Adam: It’s really hard to measure which news feeds people like. Some people really like just seeing those 140 characters fly by.
Chris: Are people getting more productive, or just getting bombarded with most information?
Adam: In the beginning, it feels good, it’s all upward curve. You can only have coffee and catch up with so many people every 6 months. But it can quickly get too much.
David R: Looking today at the number of different companies, large and small, this could be the next big algorithm after search.
Dave M: The problem that we’re all trying to solve is that as more people come online, we can feel empathy with more people at once, etc, but how can we show people messages that bring them delight and at the same time people they haven’t heard from in 6 months.
Adam: It’s really hard to weight these things. Someone that looks close to you on the graph and may be producing a ton of stories may be less important to you than someone you care deeply about but haven’t seen since college.
Sean: What are the metrics you guys are trying to optimize for?
Dave M: I think engagement is the best way to measure it globally. But sometimes, even engagement doesn’t do a good job – maybe you interact with your girlfriend or wife a lot offline but not online. How do you get that granularity, I don’t know.
Adam: Engagement is the gold standard for the consumer internet in general. I think we’re still in the very early days. We’ll do some things to give users more control, some might be black box algorithms. It’s really really hard at the event level. It’s much easier to calculate relevance for a website than relevance of a news article – news is much more temporal where websites are around for a long time.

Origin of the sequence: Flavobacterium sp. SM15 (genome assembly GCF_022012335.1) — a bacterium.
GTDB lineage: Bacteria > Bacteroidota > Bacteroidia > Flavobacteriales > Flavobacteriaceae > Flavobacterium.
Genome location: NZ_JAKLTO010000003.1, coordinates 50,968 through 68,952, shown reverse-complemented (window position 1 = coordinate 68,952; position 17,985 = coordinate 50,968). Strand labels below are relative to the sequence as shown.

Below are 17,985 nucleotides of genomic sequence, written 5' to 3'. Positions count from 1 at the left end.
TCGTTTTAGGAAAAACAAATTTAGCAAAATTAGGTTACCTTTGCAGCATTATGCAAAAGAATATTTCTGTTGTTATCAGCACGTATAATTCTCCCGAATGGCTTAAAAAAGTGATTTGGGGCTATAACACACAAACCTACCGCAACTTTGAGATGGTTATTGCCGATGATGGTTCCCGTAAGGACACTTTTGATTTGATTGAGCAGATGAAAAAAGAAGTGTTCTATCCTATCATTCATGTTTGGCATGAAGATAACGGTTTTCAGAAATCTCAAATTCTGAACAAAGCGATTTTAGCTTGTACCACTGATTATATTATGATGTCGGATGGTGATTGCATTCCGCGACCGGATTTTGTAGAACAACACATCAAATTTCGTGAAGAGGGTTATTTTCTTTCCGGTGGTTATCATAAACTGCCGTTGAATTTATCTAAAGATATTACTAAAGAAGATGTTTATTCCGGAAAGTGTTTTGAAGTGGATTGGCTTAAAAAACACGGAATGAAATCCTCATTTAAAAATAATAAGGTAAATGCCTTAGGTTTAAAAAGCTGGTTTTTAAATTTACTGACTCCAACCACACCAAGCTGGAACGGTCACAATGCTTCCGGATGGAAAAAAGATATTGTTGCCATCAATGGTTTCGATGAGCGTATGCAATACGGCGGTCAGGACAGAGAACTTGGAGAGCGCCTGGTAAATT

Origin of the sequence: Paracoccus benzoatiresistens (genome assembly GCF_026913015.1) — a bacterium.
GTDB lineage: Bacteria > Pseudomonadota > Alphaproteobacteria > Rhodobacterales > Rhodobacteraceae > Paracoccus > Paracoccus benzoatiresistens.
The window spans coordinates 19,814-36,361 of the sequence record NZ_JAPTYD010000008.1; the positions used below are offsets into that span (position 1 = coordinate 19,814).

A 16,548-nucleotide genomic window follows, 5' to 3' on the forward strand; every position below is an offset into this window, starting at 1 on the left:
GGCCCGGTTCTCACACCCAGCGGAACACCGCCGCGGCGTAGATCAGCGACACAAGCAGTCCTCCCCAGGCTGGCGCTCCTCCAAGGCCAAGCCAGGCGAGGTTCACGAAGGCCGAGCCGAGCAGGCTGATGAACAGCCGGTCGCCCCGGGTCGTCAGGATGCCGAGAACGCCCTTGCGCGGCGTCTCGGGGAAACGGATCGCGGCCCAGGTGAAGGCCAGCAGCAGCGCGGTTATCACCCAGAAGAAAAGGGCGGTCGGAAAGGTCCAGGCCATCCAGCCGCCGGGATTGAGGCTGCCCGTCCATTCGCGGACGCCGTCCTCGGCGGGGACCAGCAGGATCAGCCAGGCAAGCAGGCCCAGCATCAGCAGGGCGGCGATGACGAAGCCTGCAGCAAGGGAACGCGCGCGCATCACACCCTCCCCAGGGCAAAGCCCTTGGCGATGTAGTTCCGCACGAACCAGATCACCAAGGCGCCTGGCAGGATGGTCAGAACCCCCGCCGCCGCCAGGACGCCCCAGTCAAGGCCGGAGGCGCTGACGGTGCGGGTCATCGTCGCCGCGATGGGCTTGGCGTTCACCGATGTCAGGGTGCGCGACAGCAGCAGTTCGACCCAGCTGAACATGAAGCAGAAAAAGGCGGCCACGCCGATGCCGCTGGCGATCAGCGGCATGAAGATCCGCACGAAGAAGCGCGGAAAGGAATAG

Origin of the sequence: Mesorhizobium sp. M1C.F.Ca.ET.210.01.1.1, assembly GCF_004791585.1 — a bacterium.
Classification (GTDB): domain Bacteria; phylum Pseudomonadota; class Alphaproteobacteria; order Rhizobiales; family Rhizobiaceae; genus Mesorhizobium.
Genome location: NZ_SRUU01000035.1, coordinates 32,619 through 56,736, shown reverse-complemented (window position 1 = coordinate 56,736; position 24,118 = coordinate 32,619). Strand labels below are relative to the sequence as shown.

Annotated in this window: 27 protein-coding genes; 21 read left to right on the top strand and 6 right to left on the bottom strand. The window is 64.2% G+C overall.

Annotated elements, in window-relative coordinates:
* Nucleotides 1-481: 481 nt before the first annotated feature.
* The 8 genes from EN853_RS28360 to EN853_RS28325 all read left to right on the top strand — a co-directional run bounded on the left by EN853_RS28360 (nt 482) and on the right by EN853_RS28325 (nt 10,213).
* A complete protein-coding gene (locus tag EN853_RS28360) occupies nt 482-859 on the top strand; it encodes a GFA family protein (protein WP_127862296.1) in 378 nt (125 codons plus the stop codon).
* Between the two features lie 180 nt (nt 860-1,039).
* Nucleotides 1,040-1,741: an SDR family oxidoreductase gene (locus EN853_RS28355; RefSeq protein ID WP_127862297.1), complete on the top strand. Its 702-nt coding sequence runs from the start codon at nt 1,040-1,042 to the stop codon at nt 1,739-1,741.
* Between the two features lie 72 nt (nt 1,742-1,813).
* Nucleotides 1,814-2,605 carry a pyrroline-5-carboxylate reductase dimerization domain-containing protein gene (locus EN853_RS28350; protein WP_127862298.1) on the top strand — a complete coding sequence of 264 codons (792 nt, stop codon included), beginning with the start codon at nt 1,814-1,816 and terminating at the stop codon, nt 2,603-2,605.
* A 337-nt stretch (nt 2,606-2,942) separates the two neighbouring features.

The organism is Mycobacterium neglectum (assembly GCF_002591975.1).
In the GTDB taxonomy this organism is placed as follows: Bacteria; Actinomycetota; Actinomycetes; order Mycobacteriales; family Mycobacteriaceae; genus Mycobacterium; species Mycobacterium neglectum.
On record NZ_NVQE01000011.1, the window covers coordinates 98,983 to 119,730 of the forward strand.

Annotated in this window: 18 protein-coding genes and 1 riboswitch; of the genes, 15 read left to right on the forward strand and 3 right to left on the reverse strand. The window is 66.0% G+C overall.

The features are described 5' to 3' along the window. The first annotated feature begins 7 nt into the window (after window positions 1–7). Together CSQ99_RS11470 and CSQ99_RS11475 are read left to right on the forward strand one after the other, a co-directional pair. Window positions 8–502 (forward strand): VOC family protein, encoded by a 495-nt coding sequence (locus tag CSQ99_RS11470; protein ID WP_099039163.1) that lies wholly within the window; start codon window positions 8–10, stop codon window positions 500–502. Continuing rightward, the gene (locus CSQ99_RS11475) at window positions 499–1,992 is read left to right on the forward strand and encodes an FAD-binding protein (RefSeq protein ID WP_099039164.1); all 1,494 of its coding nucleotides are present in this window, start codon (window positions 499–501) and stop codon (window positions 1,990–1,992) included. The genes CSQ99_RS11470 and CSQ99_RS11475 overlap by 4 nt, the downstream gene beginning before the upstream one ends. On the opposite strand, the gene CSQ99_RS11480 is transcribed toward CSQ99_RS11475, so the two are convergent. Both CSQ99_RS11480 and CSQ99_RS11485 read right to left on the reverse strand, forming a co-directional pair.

David R: What do you do when you have multiple streams? We have technology for sharing, but lots of problems like duplicates, or even being able to share the feeds when some of them are private.
Kevin: We do spend some time thinking about different kinds of feeds – connecting users to each other versus connecting users to content. When somebody lays the smack down on their friend, we try and figure out if they’re more interested in seeing the content of that action or in connecting to the person directly.
Adam: I like keeping my personal, professional, and family feeds separate. I think millions of people are experimenting with what works for them, with the “social contracts” with the different services that are very different based on culture.
Kevin: I think what you’ll see that each business is different, Facebook and LinkedIn have different objectives to make the news feed as powerful as possible for their users.
Sean: What about exporting of feeds?
Dave M: We recently announced Facebook Connect, which incorporates the notion of dynamic privacy. The main concern with allowing users to export their News Feeds is that privacy doesn’t go with it. We have a little ways to go before dynamic privacy works. We want the same kind of privacy settings that exist within Facebook to propagate throughout the web.